Facebook CEO Mark Zuckerberg hadn’t even left the stage before people were passing judgment on the raft of changes Facebook announced, most notably the Timeline revamp of the profile page. What’s clear is Facebook is moving in the direction of a media-distribution company. Rishad Tobaccowala, speaking at Digiday Social, made this point by calling Facebook a “discovery engine.” Digiday asked some top minds in the media and marketing world for their reaction to the idea of Facebook as major media company.
Facebook’s ambitions are so much more than a media company. I think of it more as the operating system for the social web with the power potentially greater than Microsoft during the height of the PC era in the 90s. It remains to be seen how much consumers want to use Facebook as a media company to consumer content or primarily as the underlying utility to facilitate social communication and sharing. Either way, they’re positioned well to be the intersection point between a lot of digital industries. While I think advertising will be a huge business for Facebook, I won’t be surprised if commerce and payment-related revenue constitutes a larger piece of the pie in five years.
John Battelle, chairman, Federated Media
Facebook already is a media company. Look at its revenues. At some point, it will have to service its clients with more media offerings, but I’d wager they won’t look like “traditional” media packages.
Zuckerberg’s Law is a self-fullfilling prophecy. Facebook is adding more and more ways to automatically and passively share with friends in ways that won’t annoy your friends. I bet in the future you will be able to share your heart rate, exact current location, what you are seeing with your eyes, your workout routine, and who is near you, etc. — all automatically without doing anything. And all the info will be visualized and summarized for your friends to consume easily, an automatic timeline of your entire life as you live it. The exact specifics I am imagining were not presented at f8 but is the logical extension of what it is doing. Pretty interesting and ambitious, which is what we expect from Facebook.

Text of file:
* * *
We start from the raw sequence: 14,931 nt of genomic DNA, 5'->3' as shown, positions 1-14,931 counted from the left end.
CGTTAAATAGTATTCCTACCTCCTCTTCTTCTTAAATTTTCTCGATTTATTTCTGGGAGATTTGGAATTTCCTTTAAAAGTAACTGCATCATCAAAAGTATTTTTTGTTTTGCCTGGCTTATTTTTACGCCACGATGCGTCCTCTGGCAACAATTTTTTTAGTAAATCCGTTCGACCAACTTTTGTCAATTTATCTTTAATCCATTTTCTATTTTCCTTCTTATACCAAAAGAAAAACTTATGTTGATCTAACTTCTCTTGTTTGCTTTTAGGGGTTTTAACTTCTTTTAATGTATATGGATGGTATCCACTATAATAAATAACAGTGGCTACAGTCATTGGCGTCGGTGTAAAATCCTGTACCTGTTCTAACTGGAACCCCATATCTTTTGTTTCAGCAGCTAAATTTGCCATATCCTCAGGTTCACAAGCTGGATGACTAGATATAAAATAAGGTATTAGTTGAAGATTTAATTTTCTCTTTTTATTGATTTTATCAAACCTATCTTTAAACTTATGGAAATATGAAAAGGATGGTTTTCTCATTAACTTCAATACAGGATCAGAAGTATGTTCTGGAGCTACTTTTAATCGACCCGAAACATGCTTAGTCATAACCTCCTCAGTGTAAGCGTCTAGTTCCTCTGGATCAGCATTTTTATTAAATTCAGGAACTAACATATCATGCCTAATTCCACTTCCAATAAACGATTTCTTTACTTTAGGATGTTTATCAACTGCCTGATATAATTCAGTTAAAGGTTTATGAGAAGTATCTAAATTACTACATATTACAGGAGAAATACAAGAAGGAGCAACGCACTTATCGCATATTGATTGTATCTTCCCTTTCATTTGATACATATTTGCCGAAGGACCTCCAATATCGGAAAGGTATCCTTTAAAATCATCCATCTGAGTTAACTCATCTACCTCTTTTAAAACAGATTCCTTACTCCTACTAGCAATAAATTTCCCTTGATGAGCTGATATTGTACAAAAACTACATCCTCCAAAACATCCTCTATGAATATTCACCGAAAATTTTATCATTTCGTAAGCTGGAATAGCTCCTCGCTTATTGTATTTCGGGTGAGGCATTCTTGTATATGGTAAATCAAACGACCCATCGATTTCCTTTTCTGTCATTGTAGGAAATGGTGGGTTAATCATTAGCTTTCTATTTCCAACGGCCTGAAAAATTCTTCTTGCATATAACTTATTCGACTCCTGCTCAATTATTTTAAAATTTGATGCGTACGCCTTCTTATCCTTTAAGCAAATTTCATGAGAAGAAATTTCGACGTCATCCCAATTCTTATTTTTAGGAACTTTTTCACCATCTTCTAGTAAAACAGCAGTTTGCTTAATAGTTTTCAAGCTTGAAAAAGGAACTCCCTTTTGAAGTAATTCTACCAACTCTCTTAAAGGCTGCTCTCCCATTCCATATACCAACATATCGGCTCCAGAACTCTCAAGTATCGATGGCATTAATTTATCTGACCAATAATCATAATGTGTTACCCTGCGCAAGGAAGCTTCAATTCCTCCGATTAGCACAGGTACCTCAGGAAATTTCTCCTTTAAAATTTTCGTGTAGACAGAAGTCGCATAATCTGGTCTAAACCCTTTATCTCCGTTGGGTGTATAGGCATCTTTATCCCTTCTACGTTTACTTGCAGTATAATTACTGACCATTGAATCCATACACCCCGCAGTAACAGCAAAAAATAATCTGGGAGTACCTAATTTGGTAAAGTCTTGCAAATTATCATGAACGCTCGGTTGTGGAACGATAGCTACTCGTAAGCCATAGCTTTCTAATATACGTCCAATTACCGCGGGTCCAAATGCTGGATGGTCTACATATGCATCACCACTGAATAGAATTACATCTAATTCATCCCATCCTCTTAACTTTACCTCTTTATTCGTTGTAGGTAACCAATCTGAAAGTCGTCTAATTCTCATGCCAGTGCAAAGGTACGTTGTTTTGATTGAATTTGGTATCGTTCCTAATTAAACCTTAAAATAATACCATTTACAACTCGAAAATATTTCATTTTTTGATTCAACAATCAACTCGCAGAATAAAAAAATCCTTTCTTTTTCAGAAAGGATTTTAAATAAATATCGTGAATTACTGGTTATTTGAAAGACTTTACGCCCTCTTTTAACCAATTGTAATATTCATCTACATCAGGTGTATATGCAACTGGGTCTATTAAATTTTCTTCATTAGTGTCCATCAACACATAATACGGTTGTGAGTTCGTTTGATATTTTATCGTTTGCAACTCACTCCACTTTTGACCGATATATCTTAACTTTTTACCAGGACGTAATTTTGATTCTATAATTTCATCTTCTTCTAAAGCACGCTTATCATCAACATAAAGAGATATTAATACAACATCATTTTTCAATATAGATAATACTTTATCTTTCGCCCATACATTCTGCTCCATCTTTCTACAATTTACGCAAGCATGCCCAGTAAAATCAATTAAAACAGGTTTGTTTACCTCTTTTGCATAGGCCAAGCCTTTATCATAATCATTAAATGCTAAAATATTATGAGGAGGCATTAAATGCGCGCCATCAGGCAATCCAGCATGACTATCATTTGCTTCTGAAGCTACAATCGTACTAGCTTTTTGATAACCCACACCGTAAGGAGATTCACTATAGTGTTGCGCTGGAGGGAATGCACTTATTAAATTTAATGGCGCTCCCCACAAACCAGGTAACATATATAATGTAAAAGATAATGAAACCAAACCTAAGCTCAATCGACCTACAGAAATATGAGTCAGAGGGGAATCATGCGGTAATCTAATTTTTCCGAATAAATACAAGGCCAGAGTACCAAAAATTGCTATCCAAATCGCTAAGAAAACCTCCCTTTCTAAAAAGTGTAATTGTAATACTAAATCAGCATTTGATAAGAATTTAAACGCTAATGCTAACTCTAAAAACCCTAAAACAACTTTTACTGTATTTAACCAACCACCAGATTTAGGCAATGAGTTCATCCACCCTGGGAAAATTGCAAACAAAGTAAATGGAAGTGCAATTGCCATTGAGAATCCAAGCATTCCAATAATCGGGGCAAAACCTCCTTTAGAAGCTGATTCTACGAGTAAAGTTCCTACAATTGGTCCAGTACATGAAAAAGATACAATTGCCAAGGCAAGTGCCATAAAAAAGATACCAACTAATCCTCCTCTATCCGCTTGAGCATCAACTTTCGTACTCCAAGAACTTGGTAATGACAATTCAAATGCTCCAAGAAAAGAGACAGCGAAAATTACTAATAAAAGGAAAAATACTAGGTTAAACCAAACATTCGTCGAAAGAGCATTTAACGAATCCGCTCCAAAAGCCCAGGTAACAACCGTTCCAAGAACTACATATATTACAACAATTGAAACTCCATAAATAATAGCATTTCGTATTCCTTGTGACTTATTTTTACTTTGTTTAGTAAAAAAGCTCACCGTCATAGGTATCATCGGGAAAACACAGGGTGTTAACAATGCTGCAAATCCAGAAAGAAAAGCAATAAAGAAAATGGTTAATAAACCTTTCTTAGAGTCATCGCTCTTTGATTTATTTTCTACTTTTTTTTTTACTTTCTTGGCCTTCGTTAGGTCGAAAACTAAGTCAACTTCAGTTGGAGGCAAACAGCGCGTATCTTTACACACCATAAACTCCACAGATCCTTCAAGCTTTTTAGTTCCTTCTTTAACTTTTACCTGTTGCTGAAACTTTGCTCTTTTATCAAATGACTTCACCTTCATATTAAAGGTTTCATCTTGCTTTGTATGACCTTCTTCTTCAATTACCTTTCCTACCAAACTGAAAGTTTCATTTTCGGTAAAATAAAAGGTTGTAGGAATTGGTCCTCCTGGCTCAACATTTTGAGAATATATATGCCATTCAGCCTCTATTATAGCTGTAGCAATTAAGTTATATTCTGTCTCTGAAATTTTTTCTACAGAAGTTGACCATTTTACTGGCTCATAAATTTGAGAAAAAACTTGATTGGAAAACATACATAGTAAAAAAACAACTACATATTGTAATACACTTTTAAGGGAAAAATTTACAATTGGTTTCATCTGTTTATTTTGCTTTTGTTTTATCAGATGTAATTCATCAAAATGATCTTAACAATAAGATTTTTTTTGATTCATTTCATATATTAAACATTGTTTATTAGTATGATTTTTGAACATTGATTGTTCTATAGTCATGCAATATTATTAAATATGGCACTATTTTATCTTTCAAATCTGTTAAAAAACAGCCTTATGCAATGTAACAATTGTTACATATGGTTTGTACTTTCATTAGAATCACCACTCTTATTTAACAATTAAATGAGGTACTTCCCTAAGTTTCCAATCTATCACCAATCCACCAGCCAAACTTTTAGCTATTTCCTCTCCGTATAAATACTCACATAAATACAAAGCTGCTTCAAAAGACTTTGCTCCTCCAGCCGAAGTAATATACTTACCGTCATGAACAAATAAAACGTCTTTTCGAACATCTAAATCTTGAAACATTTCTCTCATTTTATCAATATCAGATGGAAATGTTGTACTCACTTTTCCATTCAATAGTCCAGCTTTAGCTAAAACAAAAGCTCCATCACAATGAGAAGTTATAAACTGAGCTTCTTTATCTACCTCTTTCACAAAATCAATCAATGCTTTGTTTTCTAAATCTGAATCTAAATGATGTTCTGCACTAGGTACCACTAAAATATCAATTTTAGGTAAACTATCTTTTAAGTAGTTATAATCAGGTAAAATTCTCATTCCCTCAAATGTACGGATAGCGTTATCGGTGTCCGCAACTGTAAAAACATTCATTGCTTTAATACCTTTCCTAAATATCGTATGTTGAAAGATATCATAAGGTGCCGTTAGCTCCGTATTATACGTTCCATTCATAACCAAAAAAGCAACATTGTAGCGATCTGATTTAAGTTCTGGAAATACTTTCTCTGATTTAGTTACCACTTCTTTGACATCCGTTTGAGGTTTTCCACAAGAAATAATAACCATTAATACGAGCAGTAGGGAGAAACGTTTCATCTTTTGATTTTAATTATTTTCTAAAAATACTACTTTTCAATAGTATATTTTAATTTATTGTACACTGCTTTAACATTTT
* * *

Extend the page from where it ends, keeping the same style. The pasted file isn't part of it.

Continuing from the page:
Rob Norman, CEO of North America, GroupM
How succesessful you are as a distributor directly correlates with the rewards that accrue to the creator of what you distribute (see the cable industry). How successful you are as a creator correlates with your value to the distributor and/or the end consumer (see HBO and ESPN). In the end, someone pays someone on an item basis, on a channel basis, or a bundle basis. It’s interesting (in the quantum at least) that ESPN just paid the NFL a $19 billion nut for one live event per week for the next 10 or so years). They did it because of direct (ads), indirect (carriage fees) and halo (schedule tentpole) revenues. So the question arises: Who pays Facebook the money that pays the creator in some other mechanism than low-single-digit CPM. It’s a tough one; there’s only so much money in virtual goods, Netflix has set the price for unlimited streaming, and the broadcast and cable business seems to have “live” locked up. Sharing is dandy, but paying is better.
Tarah Feinberg, Head of Live Media Studio, iCrossing
Facebook announced the latest in a series of updates geared at creating a more content-rich and relevant user experience, which offers marketers several valuable opportunities. Specifically, apps becoming a larger part of the Facebook experience will be a significant way for content marketers to increased their visibility and engagement on the platform. App-discoverability has always been a problem on Facebook, which motivated the creation of the “Graph Rank.” Based on the amount a user and his/her friends interact with an app, it will now become more or less visible to the user’s friends. For marketers, this means that if users are compelled to regularly engage with an app — most likely through high value, content-driven experiences — they will become automatic advocates, encouraging their networks to join in. There is still a great deal that is unknown for marketers, including how Pages will be updated, but marketers that are already focused on engaging their audiences with rich experiences will likely rise to the top within the new Facebook environment.
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